COVID on a Cruise: How Much Does It Cost?

For nearly 2 years, I avoided COVID. Despite all of the naysayers, I even went on multiple cruises! But it finally caught me on my 7th sailing during the Omicron surge of late 2021. I was on a New Year’s Eve sailing with a buddy and we were having a blast. That is, until Ensenada, Mexico when I started feeling under the weather. By the time I got back onto the ship, I could tell I had a fever. As an avid cruiser, I knew the protocol: Call the medical center and await instructions.

I visited the medical center where they tested me for COVID. 45 minutes later, my test came back and the doctor broke the news to me: I was positive and I would have to quarantine for the rest of my cruise. They prescribed a pain/fever reliever and cough medicine and sent me back to my room to pack up my belongings so that I could move to a deck 1 quarantine room. Carnival provided me with free Internet so that I could communicate with family back home and they delivered food via room service multiple times.

The morning I was to debark, Carnival connected me to a local hotel in Long Beach where I would have to stay post cruise. I was able to easily change my Southwest flight without penalty, only paying the difference in fare. When I eventually debarked (after noon, and after the next cruise began boarding), I was told it would cost hundreds of dollars to transport me to the local hotel. Due to a communications mix up where they never informed me of this fact, they waived the charge and took me at no charge.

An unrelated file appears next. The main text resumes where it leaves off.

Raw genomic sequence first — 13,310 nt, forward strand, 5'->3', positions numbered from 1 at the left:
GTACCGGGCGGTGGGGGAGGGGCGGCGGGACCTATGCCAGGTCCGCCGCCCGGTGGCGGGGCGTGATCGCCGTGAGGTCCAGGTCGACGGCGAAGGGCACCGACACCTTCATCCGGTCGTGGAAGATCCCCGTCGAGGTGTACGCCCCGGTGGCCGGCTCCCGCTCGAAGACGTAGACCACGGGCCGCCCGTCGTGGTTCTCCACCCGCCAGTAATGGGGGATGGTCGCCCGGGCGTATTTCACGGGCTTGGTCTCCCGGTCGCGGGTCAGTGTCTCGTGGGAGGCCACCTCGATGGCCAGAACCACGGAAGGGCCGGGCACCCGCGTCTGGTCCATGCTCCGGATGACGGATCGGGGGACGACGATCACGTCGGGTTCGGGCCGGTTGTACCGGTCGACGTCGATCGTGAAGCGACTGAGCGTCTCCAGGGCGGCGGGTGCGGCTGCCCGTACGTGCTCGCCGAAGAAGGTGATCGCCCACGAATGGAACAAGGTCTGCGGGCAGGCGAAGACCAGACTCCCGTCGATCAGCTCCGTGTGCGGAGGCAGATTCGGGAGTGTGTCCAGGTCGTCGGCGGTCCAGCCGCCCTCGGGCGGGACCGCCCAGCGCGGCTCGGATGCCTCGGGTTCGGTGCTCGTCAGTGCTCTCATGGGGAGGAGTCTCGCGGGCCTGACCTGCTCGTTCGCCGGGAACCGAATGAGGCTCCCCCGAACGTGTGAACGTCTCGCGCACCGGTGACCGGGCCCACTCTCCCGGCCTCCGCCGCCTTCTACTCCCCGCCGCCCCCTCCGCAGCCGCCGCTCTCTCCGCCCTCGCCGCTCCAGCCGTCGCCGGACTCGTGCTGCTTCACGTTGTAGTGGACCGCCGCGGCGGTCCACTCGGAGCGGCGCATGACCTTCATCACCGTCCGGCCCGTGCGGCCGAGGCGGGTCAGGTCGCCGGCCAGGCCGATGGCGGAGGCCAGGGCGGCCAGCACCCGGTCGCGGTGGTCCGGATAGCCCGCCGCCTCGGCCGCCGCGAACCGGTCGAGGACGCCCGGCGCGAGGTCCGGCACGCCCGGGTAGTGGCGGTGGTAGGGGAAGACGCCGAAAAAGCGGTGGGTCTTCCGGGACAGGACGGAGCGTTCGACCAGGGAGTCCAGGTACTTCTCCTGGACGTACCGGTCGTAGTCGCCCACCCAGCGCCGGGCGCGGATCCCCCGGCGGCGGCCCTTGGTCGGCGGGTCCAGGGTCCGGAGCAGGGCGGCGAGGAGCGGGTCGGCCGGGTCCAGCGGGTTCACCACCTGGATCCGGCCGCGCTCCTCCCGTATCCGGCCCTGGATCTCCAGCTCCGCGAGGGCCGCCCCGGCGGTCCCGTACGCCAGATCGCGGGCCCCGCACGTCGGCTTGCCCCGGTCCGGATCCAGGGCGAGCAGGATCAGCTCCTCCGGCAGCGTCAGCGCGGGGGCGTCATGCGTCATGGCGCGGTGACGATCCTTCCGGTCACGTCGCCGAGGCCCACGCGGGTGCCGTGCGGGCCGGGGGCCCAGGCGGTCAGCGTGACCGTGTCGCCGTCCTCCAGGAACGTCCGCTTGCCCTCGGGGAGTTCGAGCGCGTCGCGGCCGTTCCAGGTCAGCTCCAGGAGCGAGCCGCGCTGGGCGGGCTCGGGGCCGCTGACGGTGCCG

How Much Did This All Cost?

At the time, cruise lines were still trying to get cruisers to return after the nearly 18-month pause in operation. To help rebuild confidence, there were policies in place that if you got COVID on board, all of your medical care was covered. That means, my visit to the medical center, testing, and medicine cost me nothing. That’s right, a total bill of $0. And while the hotel, increased flight cost, and meals in Long Beach ended up costing just about $350, it certainly could have been worse.

The Difference A Year Makes

This week on Twitter, a user by the name Scrub Jay reached out to share that his girlfriend got COVID on her Norwegian Getaway sailing and how unhelpful the cruise line was. In addition to not being helpful, he shared her unbelievable medical bill.

My mouth dropped.

COVID Charges Add Up

I couldn’t believe what I was seeing, a receipt in the amount of $4,180.47. At first, I asked whether it was actually supposed to be $400 and the above was just a typo? Nope. Scrub Jay shared with me the actual itemized charges from the medical center visit (which I don’t plan to post here for privacy reasons). $199 for an “Admission Doctor Consult,” another $199 for “Admission to Medical Center,” another $207 for “Nursing Fee,” and so on. Also itemized are all of the individual tests, fluids, pulse oximetry charges, and a whole bunch of hand-written items that are mostly illegible (ranging in price from $1.23 to $295.32).